“DairyMax’s website materials and radio ads … are clearly intended to decrease consumption of a specific segment of the milk industry, namely the raw milk industry. There is no legal basis for doing so, particularly given that raw milk is legal for sale in Texas. There are dozens of licensed raw milk dairies in Texas whose businesses are being harmed by DairyMax’s actions.”
“DairyMax’s actions are particularly disturbing given that several raw milk farmers have paid the $.15 per hundredweight Checkoff fee for many years, and the National Dairy Council has recently sent letters to other raw dairy farmers demanding that they too pay the Checkoff fees. Pursuant to the regulations, DairyMax should be using a portion of the Checkoff to promote and conduct research on raw milk, not to attack it.”
“In addition, several of the statements on the DairyMax website are false and misleading:
…When combined with the (false) CDC data about illnesses from raw milk, the section about the safety of pasteurized milk misleads consumers to believe that no illnesses have occurred from pasteurized milk. As you know from reviewing the same database you cite on raw milk, pasteurized milk and milk products have been associated with well over two thousand illnesses and three deaths between 1998 and 2008. Of course, to put both pasteurized and raw milk in context, the CDC recently released estimates that 47.8 million illnesses, 127,839 hospitalizations and 3,037 deaths are attributed to foodborne illnesses every year. Foods associated with foodborne diseases include hot dogs, strawberries, potato salad, alfalfa sprouts, tomatoes, spinach, grilled chicken, lettuce-based salads, lasagna, shrimp dishes, eggs, bean dip, doughnuts, pears, etc. It is unreasonable to suggest that a food be banned because it “can” be harmful, when the facts show that any food can be harmful.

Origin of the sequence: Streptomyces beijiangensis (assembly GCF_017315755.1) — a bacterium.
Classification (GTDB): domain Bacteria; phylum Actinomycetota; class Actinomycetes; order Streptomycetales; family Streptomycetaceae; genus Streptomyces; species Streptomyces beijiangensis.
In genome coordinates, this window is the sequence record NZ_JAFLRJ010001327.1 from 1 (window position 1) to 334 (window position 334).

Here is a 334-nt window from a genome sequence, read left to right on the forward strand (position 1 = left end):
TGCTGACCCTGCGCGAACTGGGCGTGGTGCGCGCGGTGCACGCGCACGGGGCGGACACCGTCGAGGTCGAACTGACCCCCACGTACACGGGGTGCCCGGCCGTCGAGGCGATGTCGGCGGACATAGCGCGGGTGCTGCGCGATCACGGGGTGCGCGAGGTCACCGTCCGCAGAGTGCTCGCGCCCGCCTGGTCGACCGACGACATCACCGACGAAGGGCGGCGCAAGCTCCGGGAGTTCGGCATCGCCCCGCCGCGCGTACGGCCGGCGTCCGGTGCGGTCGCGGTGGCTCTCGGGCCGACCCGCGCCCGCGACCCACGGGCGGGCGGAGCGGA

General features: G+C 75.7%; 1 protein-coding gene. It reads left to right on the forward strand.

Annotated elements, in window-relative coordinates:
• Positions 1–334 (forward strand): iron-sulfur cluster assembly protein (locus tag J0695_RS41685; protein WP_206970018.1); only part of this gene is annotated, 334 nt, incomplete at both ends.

It is misleading to say that pasteurization does not affect the taste or nutritional value of milk and dairy product. Cooking a food, of course, changes its taste and nutritional value. Ask anyone if they think a cooked strawberry tastes the same as a fresh strawberry, or cooked lettuce the same as fresh lettuce. Consumers of raw milk consume it because they taste the difference and, based on their own research and informed view, believe it is nutritionally superior.
The statement that “No scientific evidence finds that drinking raw milk prevents or cures any diseases or illnesses. …There are no health benefits from drinking raw milk that cannot be obtained from drinking pasteurized milk that is free of disease-causing bacteria” is also false. Studies in Europe have found that drinking raw milk protects against asthma and allergies. See Riedler, J. et al. 2001. …”
Texas raw milk bill
As introduced on November 8, 2010 by Rep. Dan Flynn, here is the text of HB 75:
A BILL TO BE ENTITLED AN ACT relating to the regulation of raw milk and raw milk products.
BE IT ENACTED BY THE LEGISLATURE OF THE STATE OF TEXAS:
SECTION 1. Subchapter A, Chapter 435, Health and Safety Code, is amended by adding Section 35.0061 to read as follows:
Sec. 435.0061. RAW MILK AND RAW MILK PRODUCTS FOR RETAIL SALE.
(a) Except as provided by Section 435.013, a person who holds a permit that authorizes the person to sell raw milk or raw milk products at retail may make retail sales of raw milk or raw milk products directly to a consumer in this state at:
(1) the permit holder’s place of business;
(2) the consumer’s residence; or
(3) any other location where producers customarily sell their products directly to consumers, including a farmers’ market, farm stand, flea market, food cooperative, or fair.
(b) The permit holder may deliver the raw milk or raw milk products to the consumer at the point of sale or any other location in this state the consumer designates.
SECTION 2. This Act takes effect September 1, 2011.
For status of HB 75, go to
For the companion bill in the Senate, SB 237, go to
Visit Texas Real Milk Project for more details at www.texasrealmilk.org